oil-train

Pipelines kind of astound me. Miles and miles of interconnecting cylinders delivering oil to refineries is kind of mind-boggling, especially when you realize that hundreds of thousands of barrels can be transported by one pipeline per day.

Despite all this awesomeness, pipelines aren’t the only way we transport oil. We also use rail cars and trucks to get oil and natural gas from A to B. With all of these options, what’s the best (and cheapest) way to transport these precious energy sources?

First off, rail is more flexible than a traditional pipeline. With pipelines, routes are set with no opportunity for deviation, while on the other hand, trains can pretty much go anywhere. Furthermore the upfront costs of adding pipeline infrastructure costs a lot of money, takes considerable time, and often faces extreme environmental and political pressure.

It’s not easy to build a pipeline. However, despite all these challenges, pipelines are still the cheapest and most efficient way to transport oil and natural gas.

Unit trains carry about 60,000 barrels of oil per trip, but a pipeline like the Keystone would be able to handle 700,000 barrels per day. That’s much more efficient than trains–and while the upfront cost of building a pipeline is significantly higher than laying down track, it’s still much cheaper over the long run to transport oil via pipelines.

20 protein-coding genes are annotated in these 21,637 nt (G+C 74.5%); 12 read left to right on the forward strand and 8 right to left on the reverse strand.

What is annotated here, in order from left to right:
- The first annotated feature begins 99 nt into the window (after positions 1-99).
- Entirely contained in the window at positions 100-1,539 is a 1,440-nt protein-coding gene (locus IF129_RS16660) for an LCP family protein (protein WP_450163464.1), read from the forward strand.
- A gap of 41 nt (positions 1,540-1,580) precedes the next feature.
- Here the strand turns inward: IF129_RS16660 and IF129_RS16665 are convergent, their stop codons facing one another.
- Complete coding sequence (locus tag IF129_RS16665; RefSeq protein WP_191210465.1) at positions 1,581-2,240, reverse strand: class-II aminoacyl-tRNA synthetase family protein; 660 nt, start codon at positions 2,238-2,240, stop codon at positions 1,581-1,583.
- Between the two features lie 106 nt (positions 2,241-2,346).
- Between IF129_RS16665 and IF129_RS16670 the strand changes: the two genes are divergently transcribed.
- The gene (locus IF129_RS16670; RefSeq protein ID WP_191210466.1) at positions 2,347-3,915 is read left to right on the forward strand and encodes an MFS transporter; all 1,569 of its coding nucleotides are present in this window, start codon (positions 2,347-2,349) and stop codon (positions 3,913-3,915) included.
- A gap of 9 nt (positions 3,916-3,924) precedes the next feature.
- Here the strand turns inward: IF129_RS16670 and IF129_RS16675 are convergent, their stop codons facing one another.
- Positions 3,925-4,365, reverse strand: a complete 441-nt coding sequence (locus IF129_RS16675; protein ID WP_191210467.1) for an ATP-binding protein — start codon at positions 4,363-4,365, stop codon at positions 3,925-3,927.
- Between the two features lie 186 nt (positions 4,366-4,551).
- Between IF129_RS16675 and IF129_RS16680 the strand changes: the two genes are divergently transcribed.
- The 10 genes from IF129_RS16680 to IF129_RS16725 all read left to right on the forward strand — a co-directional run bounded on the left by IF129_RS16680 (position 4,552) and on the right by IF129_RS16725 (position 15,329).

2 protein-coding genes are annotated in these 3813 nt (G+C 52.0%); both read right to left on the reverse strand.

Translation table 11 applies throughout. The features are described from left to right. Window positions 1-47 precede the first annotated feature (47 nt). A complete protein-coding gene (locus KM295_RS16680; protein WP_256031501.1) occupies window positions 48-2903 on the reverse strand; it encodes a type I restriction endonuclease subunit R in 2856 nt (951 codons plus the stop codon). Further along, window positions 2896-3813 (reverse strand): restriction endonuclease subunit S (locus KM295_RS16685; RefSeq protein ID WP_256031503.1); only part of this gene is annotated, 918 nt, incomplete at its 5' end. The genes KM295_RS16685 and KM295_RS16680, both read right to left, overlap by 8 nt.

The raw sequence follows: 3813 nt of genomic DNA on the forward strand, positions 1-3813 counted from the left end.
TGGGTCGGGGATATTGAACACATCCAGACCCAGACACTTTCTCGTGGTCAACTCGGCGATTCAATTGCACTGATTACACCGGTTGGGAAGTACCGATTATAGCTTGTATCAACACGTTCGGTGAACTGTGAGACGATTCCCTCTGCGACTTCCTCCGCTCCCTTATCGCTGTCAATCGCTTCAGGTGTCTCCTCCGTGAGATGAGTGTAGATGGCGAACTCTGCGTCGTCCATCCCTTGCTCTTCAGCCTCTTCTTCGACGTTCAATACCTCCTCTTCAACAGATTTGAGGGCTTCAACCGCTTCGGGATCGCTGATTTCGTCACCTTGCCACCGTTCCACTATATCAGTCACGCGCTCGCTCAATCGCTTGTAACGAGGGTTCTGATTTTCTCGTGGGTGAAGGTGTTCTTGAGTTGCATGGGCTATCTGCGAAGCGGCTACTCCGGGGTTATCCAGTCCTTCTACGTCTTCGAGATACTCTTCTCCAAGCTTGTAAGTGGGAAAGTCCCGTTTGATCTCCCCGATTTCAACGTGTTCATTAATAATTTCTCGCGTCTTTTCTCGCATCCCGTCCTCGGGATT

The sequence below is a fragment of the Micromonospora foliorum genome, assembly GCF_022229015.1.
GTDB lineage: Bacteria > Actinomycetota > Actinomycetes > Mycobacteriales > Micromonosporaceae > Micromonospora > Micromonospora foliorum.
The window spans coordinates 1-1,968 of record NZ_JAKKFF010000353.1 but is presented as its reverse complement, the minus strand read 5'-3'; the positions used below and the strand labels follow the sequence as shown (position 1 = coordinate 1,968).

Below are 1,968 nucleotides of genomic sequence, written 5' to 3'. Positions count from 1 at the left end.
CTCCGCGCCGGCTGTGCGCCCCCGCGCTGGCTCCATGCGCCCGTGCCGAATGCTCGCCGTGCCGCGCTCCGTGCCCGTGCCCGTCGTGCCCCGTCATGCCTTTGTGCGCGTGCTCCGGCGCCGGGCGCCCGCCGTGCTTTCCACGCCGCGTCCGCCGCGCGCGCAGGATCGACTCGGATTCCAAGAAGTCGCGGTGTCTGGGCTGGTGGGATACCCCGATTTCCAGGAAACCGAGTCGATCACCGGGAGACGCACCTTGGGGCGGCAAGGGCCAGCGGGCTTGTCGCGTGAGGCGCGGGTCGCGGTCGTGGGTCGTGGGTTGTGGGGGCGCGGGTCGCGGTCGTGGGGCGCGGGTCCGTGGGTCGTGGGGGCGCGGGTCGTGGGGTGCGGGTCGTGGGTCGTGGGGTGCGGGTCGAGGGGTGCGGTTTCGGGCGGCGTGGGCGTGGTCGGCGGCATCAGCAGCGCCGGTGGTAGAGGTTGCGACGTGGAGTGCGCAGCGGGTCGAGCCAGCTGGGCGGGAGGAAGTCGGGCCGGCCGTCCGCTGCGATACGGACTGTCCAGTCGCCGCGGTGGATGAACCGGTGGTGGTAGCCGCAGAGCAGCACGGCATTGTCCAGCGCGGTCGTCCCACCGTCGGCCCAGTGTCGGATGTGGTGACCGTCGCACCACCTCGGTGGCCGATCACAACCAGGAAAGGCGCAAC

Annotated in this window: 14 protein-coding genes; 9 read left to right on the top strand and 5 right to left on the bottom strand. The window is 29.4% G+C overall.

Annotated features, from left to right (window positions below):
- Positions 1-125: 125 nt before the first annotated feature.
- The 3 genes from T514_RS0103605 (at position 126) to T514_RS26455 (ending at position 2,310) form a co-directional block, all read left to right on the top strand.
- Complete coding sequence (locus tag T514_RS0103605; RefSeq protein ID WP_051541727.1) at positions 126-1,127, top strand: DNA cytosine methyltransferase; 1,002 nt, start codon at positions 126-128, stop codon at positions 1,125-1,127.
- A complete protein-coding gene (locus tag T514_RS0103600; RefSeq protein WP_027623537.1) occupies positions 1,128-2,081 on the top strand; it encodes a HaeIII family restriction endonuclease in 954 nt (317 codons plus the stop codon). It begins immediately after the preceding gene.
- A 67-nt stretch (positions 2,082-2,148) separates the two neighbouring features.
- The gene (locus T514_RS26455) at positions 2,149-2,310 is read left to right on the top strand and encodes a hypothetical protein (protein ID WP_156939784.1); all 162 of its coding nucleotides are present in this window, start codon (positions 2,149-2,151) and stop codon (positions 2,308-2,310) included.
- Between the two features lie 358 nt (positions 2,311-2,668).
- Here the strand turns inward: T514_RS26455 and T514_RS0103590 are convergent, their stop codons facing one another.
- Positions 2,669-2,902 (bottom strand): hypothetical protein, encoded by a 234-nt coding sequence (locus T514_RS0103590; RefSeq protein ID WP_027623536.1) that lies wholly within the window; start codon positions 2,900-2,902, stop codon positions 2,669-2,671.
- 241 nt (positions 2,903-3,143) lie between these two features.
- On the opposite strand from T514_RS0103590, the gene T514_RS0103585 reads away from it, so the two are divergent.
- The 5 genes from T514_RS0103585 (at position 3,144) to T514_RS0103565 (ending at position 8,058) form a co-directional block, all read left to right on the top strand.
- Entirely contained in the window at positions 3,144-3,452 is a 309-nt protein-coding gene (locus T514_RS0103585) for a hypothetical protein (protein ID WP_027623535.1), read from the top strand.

About The Author Thomas Kuegler

I am a full-time journalist, travel blogger, and digital nomad currently traveling the United States. I'm a regular contributor at The Huffington Post, and my work has also been featured on sites like The Inquisitr and The Odyssey Online. Some of my hobbies include cooking, reading, and having uncontrollable fits of excitement whenever I see dogs. I have a Bachelor's Degree in Marketing from Messiah College, and in the future I want to backpack Europe by myself, meeting amazing and wonderful people around every corner.